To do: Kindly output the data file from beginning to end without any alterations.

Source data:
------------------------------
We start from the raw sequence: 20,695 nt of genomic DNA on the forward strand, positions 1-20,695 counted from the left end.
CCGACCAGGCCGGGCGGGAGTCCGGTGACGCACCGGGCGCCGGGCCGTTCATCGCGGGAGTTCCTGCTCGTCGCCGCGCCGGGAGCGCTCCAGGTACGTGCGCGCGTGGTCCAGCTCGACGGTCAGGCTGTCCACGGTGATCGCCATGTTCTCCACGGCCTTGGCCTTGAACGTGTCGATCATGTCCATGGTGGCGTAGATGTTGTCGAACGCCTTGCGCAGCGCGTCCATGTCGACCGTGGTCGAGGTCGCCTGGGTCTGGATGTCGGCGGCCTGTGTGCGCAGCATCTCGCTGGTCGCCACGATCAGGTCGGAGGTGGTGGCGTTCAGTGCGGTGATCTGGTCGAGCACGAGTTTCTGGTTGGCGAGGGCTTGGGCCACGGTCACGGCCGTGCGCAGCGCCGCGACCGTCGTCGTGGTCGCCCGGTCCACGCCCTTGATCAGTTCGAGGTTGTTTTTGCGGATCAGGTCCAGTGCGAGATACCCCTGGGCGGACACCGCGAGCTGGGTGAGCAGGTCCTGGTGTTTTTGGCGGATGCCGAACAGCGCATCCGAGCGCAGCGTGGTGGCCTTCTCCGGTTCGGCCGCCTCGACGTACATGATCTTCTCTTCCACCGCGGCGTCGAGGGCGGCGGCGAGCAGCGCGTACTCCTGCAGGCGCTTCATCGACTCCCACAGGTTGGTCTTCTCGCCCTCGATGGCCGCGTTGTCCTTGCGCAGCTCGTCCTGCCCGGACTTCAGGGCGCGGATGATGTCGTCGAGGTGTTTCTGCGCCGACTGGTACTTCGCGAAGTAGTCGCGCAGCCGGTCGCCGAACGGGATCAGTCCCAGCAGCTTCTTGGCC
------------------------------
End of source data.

We start from the raw sequence: 20,695 nt of genomic DNA on the forward strand, positions 1-20,695 counted from the left end.
CCGACCAGGCCGGGCGGGAGTCCGGTGACGCACCGGGCGCCGGGCCGTTCATCGCGGGAGTTCCTGCTCGTCGCCGCGCCGGGAGCGCTCCAGGTACGTGCGCGCGTGGTCCAGCTCGACGGTCAGGCTGTCCACGGTGATCGCCATGTTCTCCACGGCCTTGGCCTTGAACGTGTCGATCATGTCCATGGTGGCGTAGATGTTGTCGAACGCCTTGCGCAGCGCGTCCATGTCGACCGTGGTCGAGGTCGCCTGGGTCTGGATGTCGGCGGCCTGTGTGCGCAGCATCTCGCTGGTCGCCACGATCAGGTCGGAGGTGGTGGCGTTCAGTGCGGTGATCTGGTCGAGCACGAGTTTCTGGTTGGCGAGGGCTTGGGCCACGGTCACGGCCGTGCGCAGCGCCGCGACCGTCGTCGTGGTCGCCCGGTCCACGCCCTTGATCAGTTCGAGGTTGTTTTTGCGGATCAGGTCCAGTGCGAGATACCCCTGGGCGGACACCGCGAGCTGGGTGAGCAGGTCCTGGTGTTTTTGGCGGATGCCGAACAGCGCATCCGAGCGCAGCGTGGTGGCCTTCTCCGGTTCGGCCGCCTCGACGTACATGATCTTCTCTTCCACCGCGGCGTCGAGGGCGGCGGCGAGCAGCGCGTACTCCTGCAGGCGCTTCATCGACTCCCACAGGTTGGTCTTCTCGCCCTCGATGGCCGCGTTGTCCTTGCGCAGCTCGTCCTGCCCGGACTTCAGGGCGCGGATGATGTCGTCGAGGTGTTTCTGCGCCGACTGGTACTTCGCGAAGTAGTCGCGCAGCCGGTCGCCGAACGGGATCAGTCCCAGCAGCTTCTTGGCC